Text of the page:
Oregon Public Health Week panel: Domestic violence is preventable
In a typical year, 24 Oregonians die of injuries from domestic violence. But in late 2009, the toll spiked to 18 deaths in just over a month, including five murder-suicides.
"Imagine if we had 18 deaths from measles in a month," said Dr. Bruce Goldberg, director of the Oregon Health Authority.
Dr. Goldberg was one of five speakers in a panel discussion titled "Not on Our Watch: Preventing domestic violence murder-suicides" and sponsored by the Oregon Health Authority's Public Health division as a part of Oregon Public Health Week.
The discussion, moderated by Public Health division director Dr. Mel Kohn, was informed by a growing body of evidence that suggests there are benefits in treating the study and prevention of violence as though it were a preventable disease. The approach is backed by a coalition of law enforcement officers, advocates and counselors.
Dr. Goldberg said health officials and others can do plenty to raise awareness of domestic violence, look for patterns and design preventive strategies. Too often, the public tends to view domestic violence as a personal matter that happens to someone else.
"This is really our problem and not somebody else's," he said.
Other panelists included Erin Greenawald, a domestic violence prosecutor with the Oregon Department of Justice; Sybil Hebb, from the Oregon Law Center; Gabby Santos, from the Oregon Coalition Against Domestic and Sexual Violence; and Cynthia Stinson, director of the Crime Victims Service Division in the Oregon Department of Justice.
The panel focused on one piece of the injury prevention puzzle: couple or family disputes that escalate into sometimes-deadly violence. Speakers called on officials to target domestic violence as seriously as other public health messages that address smoking, seatbelt use and drunken driving.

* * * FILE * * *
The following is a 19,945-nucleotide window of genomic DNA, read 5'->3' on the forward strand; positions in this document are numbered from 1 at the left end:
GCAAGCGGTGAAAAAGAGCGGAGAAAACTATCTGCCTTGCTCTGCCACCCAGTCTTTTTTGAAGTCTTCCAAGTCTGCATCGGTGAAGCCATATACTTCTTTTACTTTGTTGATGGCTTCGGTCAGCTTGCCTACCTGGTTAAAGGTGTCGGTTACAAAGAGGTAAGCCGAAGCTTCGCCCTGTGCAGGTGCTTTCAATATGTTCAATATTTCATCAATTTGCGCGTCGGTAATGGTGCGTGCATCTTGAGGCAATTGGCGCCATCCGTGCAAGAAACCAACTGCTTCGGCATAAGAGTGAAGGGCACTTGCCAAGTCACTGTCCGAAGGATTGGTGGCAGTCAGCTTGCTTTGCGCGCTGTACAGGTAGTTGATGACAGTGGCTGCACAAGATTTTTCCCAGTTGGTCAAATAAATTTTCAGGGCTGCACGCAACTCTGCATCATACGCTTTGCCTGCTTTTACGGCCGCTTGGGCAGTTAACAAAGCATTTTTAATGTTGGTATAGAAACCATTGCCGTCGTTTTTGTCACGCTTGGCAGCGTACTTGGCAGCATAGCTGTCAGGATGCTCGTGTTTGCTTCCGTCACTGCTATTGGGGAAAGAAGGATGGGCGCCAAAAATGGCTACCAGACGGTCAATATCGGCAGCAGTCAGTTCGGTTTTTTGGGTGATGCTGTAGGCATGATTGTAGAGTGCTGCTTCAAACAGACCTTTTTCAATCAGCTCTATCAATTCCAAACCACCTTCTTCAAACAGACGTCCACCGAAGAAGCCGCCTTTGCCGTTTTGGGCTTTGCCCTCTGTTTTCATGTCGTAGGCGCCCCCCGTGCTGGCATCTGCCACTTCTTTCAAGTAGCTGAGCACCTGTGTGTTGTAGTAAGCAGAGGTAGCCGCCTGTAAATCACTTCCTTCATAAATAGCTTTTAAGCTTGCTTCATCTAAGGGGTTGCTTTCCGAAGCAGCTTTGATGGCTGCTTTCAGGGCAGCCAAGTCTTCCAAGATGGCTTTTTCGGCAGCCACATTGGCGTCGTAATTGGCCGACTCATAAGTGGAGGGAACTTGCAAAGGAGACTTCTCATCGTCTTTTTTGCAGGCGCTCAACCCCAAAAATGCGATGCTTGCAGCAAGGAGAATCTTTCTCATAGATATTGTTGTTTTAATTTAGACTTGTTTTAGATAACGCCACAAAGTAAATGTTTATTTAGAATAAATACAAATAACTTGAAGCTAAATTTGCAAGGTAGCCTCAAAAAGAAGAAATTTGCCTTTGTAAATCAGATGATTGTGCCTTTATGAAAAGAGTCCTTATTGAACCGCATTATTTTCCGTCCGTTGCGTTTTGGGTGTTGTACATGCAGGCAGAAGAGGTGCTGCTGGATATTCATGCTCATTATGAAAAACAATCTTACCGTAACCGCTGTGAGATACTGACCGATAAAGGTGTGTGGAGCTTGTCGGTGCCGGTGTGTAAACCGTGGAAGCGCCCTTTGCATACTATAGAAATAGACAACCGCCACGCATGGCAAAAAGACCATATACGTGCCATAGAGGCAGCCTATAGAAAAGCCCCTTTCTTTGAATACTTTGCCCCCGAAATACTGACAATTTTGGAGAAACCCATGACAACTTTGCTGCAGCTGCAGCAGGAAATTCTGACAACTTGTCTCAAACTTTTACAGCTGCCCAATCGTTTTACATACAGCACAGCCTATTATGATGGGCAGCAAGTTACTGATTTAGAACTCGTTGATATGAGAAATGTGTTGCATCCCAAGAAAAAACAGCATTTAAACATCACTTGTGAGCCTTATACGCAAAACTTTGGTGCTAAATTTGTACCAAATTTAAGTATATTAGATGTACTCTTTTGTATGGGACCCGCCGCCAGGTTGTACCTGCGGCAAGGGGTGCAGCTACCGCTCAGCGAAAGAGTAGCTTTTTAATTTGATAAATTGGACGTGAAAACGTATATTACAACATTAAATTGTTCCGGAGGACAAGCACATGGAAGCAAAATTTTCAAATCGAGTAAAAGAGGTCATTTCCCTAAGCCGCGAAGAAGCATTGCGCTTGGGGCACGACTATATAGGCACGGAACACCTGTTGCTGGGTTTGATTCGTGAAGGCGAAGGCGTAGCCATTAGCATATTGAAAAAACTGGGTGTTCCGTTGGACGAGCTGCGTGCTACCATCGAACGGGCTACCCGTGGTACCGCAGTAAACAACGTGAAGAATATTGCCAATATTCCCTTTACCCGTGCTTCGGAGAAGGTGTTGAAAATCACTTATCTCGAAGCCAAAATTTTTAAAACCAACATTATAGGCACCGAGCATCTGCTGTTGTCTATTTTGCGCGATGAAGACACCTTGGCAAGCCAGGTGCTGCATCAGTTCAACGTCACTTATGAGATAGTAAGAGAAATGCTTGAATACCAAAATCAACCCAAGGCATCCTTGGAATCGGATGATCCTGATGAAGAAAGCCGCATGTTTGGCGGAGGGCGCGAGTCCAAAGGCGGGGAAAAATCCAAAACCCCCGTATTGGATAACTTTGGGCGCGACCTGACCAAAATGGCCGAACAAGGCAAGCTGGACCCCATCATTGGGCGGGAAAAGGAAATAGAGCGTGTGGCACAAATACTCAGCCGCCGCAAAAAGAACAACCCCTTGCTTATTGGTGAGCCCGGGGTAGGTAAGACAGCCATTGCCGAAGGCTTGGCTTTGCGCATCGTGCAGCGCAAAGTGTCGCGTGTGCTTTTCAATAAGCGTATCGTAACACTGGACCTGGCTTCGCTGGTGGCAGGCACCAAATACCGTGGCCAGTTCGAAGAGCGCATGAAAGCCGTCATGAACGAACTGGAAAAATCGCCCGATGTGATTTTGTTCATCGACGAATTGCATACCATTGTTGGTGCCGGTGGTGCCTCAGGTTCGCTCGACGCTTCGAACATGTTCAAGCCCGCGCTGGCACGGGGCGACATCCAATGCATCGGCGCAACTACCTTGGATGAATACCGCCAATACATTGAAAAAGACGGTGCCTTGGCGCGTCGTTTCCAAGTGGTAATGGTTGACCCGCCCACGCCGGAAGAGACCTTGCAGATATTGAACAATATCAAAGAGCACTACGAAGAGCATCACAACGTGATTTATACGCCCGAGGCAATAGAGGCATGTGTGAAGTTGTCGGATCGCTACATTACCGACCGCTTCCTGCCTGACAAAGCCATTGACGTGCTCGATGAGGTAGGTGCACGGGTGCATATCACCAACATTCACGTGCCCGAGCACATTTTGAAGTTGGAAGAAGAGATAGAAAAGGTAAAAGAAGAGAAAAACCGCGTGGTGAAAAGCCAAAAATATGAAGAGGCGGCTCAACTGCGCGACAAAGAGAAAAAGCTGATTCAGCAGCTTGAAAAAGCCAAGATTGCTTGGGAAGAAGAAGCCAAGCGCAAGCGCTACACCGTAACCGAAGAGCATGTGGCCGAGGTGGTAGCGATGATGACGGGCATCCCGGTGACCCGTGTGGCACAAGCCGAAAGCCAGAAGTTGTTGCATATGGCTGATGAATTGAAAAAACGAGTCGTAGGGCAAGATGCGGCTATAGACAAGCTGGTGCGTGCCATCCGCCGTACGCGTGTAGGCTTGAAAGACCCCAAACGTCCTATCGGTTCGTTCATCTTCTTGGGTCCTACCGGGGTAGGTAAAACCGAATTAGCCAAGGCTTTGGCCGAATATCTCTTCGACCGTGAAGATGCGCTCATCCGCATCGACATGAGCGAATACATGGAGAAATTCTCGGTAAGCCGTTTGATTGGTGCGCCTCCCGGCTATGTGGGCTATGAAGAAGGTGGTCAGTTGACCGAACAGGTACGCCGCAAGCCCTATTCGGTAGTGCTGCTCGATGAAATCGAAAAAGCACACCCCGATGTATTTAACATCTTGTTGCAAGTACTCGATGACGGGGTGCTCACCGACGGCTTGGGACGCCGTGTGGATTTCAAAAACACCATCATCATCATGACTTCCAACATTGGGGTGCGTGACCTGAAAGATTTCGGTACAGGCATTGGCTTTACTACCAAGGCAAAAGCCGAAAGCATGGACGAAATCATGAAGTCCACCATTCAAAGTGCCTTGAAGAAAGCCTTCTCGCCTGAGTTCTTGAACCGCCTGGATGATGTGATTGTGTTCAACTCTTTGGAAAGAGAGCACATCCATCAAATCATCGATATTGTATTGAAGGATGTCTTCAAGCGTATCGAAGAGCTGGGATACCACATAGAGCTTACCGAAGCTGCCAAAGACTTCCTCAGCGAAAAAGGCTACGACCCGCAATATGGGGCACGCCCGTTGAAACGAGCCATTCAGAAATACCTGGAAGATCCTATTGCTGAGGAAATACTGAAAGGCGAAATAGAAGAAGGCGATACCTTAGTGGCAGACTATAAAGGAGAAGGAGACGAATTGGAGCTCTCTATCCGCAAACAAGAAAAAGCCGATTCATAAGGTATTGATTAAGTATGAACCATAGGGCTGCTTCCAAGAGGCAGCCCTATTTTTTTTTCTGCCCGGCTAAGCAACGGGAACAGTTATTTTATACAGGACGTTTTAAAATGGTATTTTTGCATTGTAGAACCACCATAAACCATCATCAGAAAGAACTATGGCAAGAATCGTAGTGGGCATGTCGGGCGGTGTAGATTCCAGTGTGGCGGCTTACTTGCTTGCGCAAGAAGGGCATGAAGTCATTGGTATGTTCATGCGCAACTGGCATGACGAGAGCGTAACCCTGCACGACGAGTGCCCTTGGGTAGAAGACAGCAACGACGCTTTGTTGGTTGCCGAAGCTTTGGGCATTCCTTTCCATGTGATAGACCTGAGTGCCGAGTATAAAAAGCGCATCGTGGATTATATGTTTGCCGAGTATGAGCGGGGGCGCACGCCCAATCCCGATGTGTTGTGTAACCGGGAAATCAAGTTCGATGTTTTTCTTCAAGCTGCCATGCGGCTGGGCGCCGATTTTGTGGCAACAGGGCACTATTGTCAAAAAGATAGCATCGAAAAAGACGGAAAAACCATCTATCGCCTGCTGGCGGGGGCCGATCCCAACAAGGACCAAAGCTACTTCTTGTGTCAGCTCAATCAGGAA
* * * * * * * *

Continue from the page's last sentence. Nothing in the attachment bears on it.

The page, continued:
"We need to vaccinate our communities against domestic violence," Stinson said.
"Health reform needs to be about the health of our communities," Goldberg said. "And I don't know of anything more destructive to the health of our communities than violence."
Health reformers trying to restrain health costs talk about moving care "upstream." That means preventing health problems rather than simply responding after the fact and treating their costly "downstream" consequences. Violence results not only in traumatic injuries and deaths, but also is a contributing factor in illnesses as varied as post-traumatic stress disorder, depression and arthritis.
As a prosecutor, Greenawald has investigated "dozens and dozens of deaths" in domestic violence cases. Even when the outcome is brutally clear, she finds "upstream" complications and warning signs that went ignored. "There's always more to the story that we should be putting together sooner," she says. Oregon is joining at least 17 other states in setting up a statewide Fatality Review Panel to study specific cases — tracing how they happened by "going as far upstream as we can go." The goal is not blame but prevention:
"What could we have done?"